5 April 2023

On 1 April 2023, Circular No. 11/2022/TT-NHNN on bank guarantees (“Circular 11”) came into effect, replacing Circular No. 07/2015/TT-NHNN and Circular No. 13/2017/TT-NHNN (together, “Previous Regulations”). Circular 11 was issued by the State Bank of Vietnam (“SBV”) on 30 September 2022.

The article discusses the key highlights of Circular 11.

Electronic guarantees

Bank guarantees in electronic form is one of the most notable concepts introduced by Circular 11. Circular 11 allows credit institutions (“CIs”) and foreign bank branches (“FBBs”) to provide guarantees via electronic means upon customers’ request.

CIs and FBBs may decide on the methods, forms, technologies they wish to utilise to carry out electronic guarantee activities but must ensure the security and confidentiality of the information in accordance with regulations on money laundering prevention and e-transactions, SBV guidance on risk management in electronic banking, and other relevant regulations.

Where Electronic Know-Your-Customer (eKYC) is conducted, the maximum amount for an electronic bank guarantee is VND 4 billion for individual customers and VND 45 billion for institutional customers, except where:

  • the customer’s identification has been verified by the competent authorities or electronically verified by electronic certification service providers in accordance with the Law on Identification and Electronic Verification;
  • the customer has sent the request for the guarantee electronically via SWIFT;
  • a customer’s identity and guarantee obligations are verified to be true through the Customs E-Payment Portal or the National Bidding Network System;
  • customers use digital signatures as prescribed by law when requesting for a guarantee or entering into a guarantee issuance agreement with CIs or FBBs; or
  • customers are CIs and FBBs.

Restriction on guarantees for bond issuance

Circular 11 extends the restrictions on bank guarantees issued for bond issuance. Pursuant to Circular 11, CIs and FBBs are prohibited from issuing bank guarantees for the payment obligations of bond issuers if the purpose of the bond issuance is (i) to contribute capital or purchase shares or the capital contribution of another enterprise, or (ii) to increase working capital.

Similar to the Previous Regulations, Circular 11 continues to restrict bank guarantees issued in relation to bond issuers’ payment obligations where the purpose of the issuance is to restructuring their own debts.

Circular 11 removes the previous restriction on CIs and FBBs from issuing a bank guarantee to a bond issuer which is a subsidiary and affiliate of other CIs.

Guarantees for off-the-plan housing

Circular 11 limits the guarantee amount for an off-the-plan housing project at the aggregate amount that the developer is permitted to receive in advance from the buyers as prescribed by law and any other amount paid under the purchase or lease-purchase housing contract (“SPA”).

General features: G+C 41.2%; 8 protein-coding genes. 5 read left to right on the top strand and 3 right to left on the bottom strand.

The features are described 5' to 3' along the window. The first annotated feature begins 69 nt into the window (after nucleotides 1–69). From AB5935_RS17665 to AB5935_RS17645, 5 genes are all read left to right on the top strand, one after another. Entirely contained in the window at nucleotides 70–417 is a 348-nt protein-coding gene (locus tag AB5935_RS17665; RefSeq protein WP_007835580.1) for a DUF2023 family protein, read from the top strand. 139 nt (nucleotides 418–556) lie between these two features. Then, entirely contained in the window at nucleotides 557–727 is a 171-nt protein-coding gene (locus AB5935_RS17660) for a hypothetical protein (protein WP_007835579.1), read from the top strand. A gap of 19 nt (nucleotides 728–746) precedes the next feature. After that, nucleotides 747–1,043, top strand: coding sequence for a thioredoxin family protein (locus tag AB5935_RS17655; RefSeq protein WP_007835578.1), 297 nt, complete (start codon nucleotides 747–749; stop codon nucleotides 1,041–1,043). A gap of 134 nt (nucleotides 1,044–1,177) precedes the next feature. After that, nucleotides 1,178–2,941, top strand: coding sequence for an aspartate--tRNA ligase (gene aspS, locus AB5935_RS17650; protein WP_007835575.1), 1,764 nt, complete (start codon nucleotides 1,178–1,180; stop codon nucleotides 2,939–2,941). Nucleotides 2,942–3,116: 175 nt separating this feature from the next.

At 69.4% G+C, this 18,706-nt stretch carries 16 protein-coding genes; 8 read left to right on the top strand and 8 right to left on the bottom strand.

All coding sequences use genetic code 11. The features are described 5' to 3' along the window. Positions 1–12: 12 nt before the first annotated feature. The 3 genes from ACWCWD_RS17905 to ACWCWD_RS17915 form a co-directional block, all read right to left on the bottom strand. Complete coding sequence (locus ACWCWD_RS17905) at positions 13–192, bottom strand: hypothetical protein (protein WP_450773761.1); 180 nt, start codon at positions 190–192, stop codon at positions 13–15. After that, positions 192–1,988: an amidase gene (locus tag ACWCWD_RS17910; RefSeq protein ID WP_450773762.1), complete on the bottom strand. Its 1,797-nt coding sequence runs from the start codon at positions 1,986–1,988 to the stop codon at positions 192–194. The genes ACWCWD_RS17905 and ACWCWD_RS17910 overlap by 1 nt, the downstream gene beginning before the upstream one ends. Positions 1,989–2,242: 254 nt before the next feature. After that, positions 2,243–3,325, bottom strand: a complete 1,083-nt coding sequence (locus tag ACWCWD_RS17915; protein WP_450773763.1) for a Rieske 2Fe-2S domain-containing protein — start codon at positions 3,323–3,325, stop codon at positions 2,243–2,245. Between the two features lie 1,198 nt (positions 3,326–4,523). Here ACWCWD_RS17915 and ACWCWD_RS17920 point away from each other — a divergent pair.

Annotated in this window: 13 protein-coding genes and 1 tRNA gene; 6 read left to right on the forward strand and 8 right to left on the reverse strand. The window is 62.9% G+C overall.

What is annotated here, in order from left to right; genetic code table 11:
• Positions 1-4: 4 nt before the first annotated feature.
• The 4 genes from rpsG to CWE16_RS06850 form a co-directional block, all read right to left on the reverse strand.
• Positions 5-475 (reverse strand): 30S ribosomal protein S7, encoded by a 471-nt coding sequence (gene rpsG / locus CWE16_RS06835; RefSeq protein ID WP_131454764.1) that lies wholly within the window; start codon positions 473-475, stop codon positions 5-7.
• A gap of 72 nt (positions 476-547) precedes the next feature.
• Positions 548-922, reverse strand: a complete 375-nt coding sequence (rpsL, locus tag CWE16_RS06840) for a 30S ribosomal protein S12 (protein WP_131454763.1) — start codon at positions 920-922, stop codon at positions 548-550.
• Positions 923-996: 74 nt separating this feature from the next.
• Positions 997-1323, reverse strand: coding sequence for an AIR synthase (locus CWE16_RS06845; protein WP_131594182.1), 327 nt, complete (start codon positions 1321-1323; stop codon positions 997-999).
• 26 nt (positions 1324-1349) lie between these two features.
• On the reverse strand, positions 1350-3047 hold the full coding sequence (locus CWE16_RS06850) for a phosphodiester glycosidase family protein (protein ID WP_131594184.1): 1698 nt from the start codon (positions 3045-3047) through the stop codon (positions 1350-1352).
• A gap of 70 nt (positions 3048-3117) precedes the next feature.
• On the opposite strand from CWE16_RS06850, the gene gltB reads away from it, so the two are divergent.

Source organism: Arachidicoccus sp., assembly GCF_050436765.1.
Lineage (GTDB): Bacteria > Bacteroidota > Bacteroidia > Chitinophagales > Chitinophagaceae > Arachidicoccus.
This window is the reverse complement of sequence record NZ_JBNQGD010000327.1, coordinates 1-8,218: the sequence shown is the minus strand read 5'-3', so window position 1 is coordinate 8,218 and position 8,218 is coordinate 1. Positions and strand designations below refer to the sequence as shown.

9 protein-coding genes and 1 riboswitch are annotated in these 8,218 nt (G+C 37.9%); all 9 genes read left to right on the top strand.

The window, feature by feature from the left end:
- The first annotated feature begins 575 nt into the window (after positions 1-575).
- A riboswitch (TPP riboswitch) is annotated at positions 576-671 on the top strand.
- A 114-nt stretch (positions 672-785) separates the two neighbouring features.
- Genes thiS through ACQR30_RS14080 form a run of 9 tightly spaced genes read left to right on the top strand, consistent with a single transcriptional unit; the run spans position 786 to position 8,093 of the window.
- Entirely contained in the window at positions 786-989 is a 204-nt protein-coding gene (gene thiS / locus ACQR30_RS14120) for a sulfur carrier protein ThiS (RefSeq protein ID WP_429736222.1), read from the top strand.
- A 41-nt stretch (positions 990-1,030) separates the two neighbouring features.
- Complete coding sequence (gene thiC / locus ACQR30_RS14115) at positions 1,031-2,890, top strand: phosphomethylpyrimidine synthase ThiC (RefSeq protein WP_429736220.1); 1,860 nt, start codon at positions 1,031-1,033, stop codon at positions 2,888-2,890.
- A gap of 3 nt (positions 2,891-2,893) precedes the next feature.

To improve the protection of property buyers, Circular 11 now requires a commercial bank to issue a letter of guarantee (“Letter”) for each buyer based on the SPA signed between the buyer and the developer once it is appointed guarantee bank for the residential project. Prior to this, the bank will conclude a guarantee agreement with the developer (“Guarantee Agreement”). The Letter will be valid from its issuance to at least 30 days after the date of delivery and receipt of the house as set out in the SPA.

The Guarantee Agreement is effective from the time of signing to when the guarantee obligations set out in all Letters expire and the developer’s obligations under the guarantee agreement are completed. Circular 11 stipulates that where a Guarantee Agreement is terminated early, the bank and the developer must, no later than the next business day, announce the termination of the bank guarantee on their websites and deliver relevant written notification to the competent housing management authority.

Under Circular 11’s transition clause, commercial banks prohibited from guaranteeing off-the-plan houses, because they no longer meet the conditions prescribed under Circular 11, must continue to perform the existing signed guarantee agreements and corresponding commitments until their guarantee obligations are terminated.

Improvement of counter-guarantee payment process

Under the Previous Regulations, upon receiving a demand from the beneficiary, the guarantor must make payment to the beneficiary first and then seek reimbursement from the counter guarantor. Circular 11 now allows the guarantor to request the counter guarantor to directly make payment on behalf of the guaranteed party after receiving a valid application for the fulfillment of a guarantee obligation.

Should the counter guarantor fail to fulfil its obligations toward the guarantor, the guarantor shall fulfil its obligations toward the beneficiary and, at the same time, record to the mandatory loan account the amount paid on behalf of the counter guarantor and notify the counter guarantor thereof. The counter guarantor is obligated to repay in full such amount to the guarantor and the relevant interest amount.